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Survey says 1 in 20 Chinese university students is gay

Survey says 1 in 20 Chinese university students is gay

China’s largest dating and marriage website says roughly one out of every 20 university students in the country has had a lover of the same sex.

In an effective poll of 8894 respondents by Jiayuan.com, 5.57 percent admitted being in a gay love at least once, reports news portal Danlan.

A Google expert has also estimated the number of gay men in the United States at roughly 1 in 20.

This compares with 15.34 percent and 20.46 percent who told Jiayuan they have been caught in a love triangle and a secret love.

Since the first national survey of its kind in China did not allow a bisexual option, the proportion of gay men may be slightly over-estimated.

On the other hand, certain students may simply not have met their true love, in a country where many gays faced with a homophobic environment remain closeted. Nearly 10 percent of students said they have never been in any relationship.

In another survey of 3500 citizens by Shanghai Jiao Tong University released on Christmas Day, two out of three adults (68.5 percent) find homosexuality unacceptable, mainly because it is inconsistent with traditional Chinese values.

On a 5-point acceptance rating scale, 58 percent and 10.5 percent the those surveyed in 34 cities chose one and two, respectively.

About 18.3 percent gave a neutral grade of three, leaving only 13.2 percent who saw the issue in a positive light.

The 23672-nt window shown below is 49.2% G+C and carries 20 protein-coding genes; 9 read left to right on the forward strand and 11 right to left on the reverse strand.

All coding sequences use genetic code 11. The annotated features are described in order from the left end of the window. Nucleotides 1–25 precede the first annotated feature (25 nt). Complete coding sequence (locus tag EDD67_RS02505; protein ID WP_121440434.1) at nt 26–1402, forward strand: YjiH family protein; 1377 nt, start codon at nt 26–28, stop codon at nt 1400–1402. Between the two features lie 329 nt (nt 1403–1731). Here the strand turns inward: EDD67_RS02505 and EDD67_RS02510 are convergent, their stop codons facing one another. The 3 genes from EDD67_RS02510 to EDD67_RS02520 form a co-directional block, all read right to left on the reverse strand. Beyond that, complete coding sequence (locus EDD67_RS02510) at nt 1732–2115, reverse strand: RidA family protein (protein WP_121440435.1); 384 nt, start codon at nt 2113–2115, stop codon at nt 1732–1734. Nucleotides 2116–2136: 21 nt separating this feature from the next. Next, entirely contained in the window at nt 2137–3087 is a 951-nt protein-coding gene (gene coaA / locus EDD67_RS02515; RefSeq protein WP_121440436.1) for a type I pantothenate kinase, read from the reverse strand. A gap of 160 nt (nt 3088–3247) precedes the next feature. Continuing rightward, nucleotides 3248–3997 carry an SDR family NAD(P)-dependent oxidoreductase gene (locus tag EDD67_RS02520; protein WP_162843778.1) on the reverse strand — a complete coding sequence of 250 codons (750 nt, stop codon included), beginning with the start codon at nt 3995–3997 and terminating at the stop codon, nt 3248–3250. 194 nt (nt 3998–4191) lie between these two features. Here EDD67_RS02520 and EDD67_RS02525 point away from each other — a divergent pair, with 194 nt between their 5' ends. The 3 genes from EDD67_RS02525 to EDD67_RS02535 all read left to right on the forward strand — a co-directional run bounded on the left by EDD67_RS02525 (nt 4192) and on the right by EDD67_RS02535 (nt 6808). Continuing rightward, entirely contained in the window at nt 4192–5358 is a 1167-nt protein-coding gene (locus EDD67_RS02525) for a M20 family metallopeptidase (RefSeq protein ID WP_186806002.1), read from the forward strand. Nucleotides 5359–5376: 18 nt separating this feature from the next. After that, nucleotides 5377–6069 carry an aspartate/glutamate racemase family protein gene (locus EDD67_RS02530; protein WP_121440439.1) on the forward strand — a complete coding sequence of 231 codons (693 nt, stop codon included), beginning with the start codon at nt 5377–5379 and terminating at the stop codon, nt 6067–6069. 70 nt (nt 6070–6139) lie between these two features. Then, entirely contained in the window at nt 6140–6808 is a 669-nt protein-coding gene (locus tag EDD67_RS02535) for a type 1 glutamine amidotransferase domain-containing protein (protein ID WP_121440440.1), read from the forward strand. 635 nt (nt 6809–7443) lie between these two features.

While China has witnessed a sea change in values over the past 30 years, traditional values still dictate social attitudes, the University concluded.

China legalized adult gay sex in 1997 and removed homosexuality from an official list of psychiatric diseases in 2001, but there is as yet no law to protect gays and lesbians from discrimination.

Same-sex marriage or adoption by gay parents is also rarely discussed by officials.

Ah Qiang, head of PFLAG China in Guangzhou, told GSN that he finds the attitude survey reflective of the true situation, which has already greatly improved.

‘In reality, the general public in the country don’t understand homosexuality, since the proportion of publicly out gays is really low,’ he said.

‘Gay news from the media is predominantly negative, while schools also do not convey any gay-related messages,’ he added.

The best way forward for the gay movement is for high-profile gays and lesbians to come out, Ah Qiang believes.

In a year when big names such as Jodie Foster of the US, and Tom Daley and Mika of the UK came out, none of a comparable fame did so in China.

‘Public figures’ coming out of the closet is of great help to public understanding, but unluckily the gay movement in China is a grassroots one,’ Ah Qiang said.